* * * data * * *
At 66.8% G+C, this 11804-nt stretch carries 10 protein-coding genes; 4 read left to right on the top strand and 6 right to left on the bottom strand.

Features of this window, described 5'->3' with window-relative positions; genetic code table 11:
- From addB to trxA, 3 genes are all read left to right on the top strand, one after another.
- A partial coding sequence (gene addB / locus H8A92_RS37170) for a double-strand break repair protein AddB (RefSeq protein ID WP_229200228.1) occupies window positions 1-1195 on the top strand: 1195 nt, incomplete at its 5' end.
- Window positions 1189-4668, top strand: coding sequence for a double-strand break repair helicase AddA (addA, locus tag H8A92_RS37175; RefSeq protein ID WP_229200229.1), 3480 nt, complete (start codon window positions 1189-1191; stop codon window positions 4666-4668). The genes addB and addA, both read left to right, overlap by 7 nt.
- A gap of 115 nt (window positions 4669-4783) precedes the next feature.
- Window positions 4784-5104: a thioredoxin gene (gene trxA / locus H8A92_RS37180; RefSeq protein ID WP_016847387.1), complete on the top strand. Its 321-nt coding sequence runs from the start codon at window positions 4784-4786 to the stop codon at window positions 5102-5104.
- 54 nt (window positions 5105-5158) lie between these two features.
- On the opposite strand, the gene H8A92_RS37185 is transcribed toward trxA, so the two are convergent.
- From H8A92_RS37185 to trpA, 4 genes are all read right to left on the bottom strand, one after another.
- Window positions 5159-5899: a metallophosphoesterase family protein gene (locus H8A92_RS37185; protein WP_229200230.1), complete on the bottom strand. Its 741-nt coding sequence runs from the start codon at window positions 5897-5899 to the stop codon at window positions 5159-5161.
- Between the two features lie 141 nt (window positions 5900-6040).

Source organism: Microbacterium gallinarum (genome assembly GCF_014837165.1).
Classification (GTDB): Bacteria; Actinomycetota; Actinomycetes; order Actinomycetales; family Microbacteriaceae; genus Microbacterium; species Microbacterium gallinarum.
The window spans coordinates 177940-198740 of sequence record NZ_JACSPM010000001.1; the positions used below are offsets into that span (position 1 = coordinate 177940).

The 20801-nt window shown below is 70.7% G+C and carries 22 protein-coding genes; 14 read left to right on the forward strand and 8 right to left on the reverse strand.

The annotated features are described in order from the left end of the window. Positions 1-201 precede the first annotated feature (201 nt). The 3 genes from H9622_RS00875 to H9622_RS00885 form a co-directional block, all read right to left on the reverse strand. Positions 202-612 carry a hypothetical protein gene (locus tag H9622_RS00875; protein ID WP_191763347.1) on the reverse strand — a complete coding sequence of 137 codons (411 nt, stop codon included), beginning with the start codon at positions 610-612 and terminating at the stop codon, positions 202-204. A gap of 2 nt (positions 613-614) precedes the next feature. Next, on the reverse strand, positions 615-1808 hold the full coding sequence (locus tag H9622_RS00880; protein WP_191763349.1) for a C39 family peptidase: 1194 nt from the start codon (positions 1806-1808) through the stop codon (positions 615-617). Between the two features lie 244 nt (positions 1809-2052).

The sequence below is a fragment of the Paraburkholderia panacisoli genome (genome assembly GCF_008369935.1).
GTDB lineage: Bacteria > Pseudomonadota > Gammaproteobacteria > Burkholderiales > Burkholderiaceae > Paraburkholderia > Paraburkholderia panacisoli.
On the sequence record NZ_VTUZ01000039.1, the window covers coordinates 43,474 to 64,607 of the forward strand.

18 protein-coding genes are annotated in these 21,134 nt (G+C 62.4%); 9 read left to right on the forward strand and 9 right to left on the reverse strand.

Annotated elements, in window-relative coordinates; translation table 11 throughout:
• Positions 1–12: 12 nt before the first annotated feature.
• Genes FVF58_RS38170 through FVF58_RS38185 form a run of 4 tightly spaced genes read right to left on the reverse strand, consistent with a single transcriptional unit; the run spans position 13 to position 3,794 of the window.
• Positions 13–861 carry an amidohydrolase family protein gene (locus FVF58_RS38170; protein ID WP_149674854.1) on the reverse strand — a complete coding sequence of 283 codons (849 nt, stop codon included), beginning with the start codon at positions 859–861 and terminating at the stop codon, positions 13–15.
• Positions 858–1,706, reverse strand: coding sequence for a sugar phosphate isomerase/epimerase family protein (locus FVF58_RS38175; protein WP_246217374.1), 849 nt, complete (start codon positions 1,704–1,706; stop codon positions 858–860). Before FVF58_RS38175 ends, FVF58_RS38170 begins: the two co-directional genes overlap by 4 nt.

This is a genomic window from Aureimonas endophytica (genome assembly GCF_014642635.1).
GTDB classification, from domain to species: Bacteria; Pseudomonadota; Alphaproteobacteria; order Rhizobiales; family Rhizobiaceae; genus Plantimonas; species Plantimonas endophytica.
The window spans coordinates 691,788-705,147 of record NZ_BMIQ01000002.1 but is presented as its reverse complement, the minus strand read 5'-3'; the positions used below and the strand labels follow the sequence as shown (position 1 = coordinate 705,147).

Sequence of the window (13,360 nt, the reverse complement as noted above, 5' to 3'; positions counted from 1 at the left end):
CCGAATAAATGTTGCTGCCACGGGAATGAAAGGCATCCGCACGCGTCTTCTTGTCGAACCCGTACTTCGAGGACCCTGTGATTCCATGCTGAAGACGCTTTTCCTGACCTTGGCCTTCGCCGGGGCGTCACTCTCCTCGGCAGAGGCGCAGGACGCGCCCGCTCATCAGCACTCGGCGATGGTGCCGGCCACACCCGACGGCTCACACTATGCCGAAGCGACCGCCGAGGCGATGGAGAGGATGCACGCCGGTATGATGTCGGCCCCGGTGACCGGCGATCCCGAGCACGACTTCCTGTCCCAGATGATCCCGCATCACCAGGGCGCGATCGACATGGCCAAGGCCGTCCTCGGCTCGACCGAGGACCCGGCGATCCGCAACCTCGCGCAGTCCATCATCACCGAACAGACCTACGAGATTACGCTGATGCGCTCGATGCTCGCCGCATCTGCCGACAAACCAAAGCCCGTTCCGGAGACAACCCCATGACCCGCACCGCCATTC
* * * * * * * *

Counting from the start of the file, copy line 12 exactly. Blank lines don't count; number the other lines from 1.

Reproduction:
- Between the two features lie 141 nt (window positions 5900-6040).